BSL-4 Lab Worker - Photo Credit –USAMRIID
While the media furor has died down, the debate over the wisdom and safety of conducting Gain of Function (GOF) experiments on highly pathogenic avian influenza strains has not gone away.
These experiments involve laboratory manipulation of the virus’s genetics in order to enhance its transmissibility, virulence, or host range.
Proponents argue that these experiments can help us discover what strains have the most pandemic potential, and could help in the early development of a vaccine. Opponents argue that these potential benefits are overstated, and the risks of an accidental release from the lab are too great.
Over the summer we’ve revisited this issue several times, including Proposed MicroRNA-based Strategy to Mitigate Risks Of GOF Influenza Studies, H7N9: Reigniting The `Gain Of Function’ Research Debate, and Nature: H5N1 viral-engineering dangers will not go away.
This past week, Cape Town, South Africa hosted Options for the Control of Influenza VIII – which every three years convenes the largest international scientific conference devoted soley to influenza. The topic of GOF research was, as you might expect, a hot topic.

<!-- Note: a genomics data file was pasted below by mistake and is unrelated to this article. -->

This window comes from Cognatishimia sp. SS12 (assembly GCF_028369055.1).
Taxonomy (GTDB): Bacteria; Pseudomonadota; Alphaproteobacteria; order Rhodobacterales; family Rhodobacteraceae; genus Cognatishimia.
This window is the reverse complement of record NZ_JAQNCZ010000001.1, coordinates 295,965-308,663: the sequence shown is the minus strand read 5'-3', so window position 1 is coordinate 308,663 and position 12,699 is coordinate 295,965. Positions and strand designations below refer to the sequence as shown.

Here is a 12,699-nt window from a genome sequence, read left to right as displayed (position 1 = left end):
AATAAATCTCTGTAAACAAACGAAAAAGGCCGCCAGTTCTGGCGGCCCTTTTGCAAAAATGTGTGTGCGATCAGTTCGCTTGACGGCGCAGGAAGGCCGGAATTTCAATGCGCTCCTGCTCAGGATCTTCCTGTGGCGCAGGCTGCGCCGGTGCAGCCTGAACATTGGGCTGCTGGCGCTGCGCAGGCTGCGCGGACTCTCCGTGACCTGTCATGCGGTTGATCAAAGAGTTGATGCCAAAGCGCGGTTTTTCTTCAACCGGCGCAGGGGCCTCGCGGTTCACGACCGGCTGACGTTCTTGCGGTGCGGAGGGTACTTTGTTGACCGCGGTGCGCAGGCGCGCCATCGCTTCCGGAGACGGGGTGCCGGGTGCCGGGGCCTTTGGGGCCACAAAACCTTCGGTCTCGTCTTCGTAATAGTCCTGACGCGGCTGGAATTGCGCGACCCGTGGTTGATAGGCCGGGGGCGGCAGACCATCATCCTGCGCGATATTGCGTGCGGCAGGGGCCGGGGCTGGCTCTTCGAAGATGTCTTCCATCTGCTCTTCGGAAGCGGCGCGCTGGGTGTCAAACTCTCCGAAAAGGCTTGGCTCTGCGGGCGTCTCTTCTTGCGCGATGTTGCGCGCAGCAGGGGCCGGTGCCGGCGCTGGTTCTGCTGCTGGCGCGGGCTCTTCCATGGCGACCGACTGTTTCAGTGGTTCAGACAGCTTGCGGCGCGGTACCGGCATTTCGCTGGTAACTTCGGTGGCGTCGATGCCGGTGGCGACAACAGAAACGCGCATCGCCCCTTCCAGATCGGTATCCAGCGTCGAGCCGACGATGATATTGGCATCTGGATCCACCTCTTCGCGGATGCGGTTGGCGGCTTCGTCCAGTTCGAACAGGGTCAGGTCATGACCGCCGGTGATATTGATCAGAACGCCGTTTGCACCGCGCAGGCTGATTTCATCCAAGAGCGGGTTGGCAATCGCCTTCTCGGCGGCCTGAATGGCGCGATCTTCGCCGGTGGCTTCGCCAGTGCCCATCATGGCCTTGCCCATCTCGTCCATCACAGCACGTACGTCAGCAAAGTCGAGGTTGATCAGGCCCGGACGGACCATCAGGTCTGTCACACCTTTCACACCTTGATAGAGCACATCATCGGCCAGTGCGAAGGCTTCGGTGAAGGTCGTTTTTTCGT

During this conference Dr. Marc Lipsitch - Professor of Epidemiology and Director of the Center for Communicable Disease Dynamics at the Harvard School of Public Health, gave a 30 minute presentation on why he feels the risks of this type of work exceed the benefits.
Links to access the video, and his slides, are provided on the CCDD website below:
September 10, 2013
CCDD Director Marc Lipsitch participated in a panel discussion at Options for the Control of Influenza VIII on September 9, 2013, on the risks and benefits of "gain of function" research to make avian influenza viruses transmissible by mammals via an airborne route. His talk was entitled "Transmissibility Gain-of-Function Experiments with High-Pathogenicity Avian Influenza: Interesting Science, but Not Worth the Risk of An Accidental Pandemic."
Not that I expect this video to settle anything, but at least it puts into perspective the concerns that Dr. Lipsitch (and many others) hold in regards to these types of genetic experiments.